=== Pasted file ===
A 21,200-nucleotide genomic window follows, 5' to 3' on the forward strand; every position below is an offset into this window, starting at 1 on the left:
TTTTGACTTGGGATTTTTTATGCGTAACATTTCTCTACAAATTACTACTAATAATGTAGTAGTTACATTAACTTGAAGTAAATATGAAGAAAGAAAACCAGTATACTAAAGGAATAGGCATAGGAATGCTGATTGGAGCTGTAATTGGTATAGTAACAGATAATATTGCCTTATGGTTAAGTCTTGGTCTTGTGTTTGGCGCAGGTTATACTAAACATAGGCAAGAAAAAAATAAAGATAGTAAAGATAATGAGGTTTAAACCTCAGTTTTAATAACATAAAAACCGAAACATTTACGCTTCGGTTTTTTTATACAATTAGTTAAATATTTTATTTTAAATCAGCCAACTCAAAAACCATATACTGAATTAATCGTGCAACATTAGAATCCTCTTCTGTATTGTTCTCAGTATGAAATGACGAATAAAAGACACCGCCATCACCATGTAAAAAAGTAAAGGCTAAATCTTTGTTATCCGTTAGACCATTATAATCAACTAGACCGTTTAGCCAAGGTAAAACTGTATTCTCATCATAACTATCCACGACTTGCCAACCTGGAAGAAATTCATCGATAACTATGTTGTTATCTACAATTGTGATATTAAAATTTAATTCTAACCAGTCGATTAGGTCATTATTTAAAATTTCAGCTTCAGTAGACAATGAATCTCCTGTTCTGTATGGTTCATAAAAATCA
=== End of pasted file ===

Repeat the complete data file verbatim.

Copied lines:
A 21,200-nucleotide genomic window follows, 5' to 3' on the forward strand; every position below is an offset into this window, starting at 1 on the left:
TTTTGACTTGGGATTTTTTATGCGTAACATTTCTCTACAAATTACTACTAATAATGTAGTAGTTACATTAACTTGAAGTAAATATGAAGAAAGAAAACCAGTATACTAAAGGAATAGGCATAGGAATGCTGATTGGAGCTGTAATTGGTATAGTAACAGATAATATTGCCTTATGGTTAAGTCTTGGTCTTGTGTTTGGCGCAGGTTATACTAAACATAGGCAAGAAAAAAATAAAGATAGTAAAGATAATGAGGTTTAAACCTCAGTTTTAATAACATAAAAACCGAAACATTTACGCTTCGGTTTTTTTATACAATTAGTTAAATATTTTATTTTAAATCAGCCAACTCAAAAACCATATACTGAATTAATCGTGCAACATTAGAATCCTCTTCTGTATTGTTCTCAGTATGAAATGACGAATAAAAGACACCGCCATCACCATGTAAAAAAGTAAAGGCTAAATCTTTGTTATCCGTTAGACCATTATAATCAACTAGACCGTTTAGCCAAGGTAAAACTGTATTCTCATCATAACTATCCACGACTTGCCAACCTGGAAGAAATTCATCGATAACTATGTTGTTATCTACAATTGTGATATTAAAATTTAATTCTAACCAGTCGATTAGGTCATTATTTAAAATTTCAGCTTCAGTAGACAATGAATCTCCTGTTCTGTATGGTTCATAAAAATCA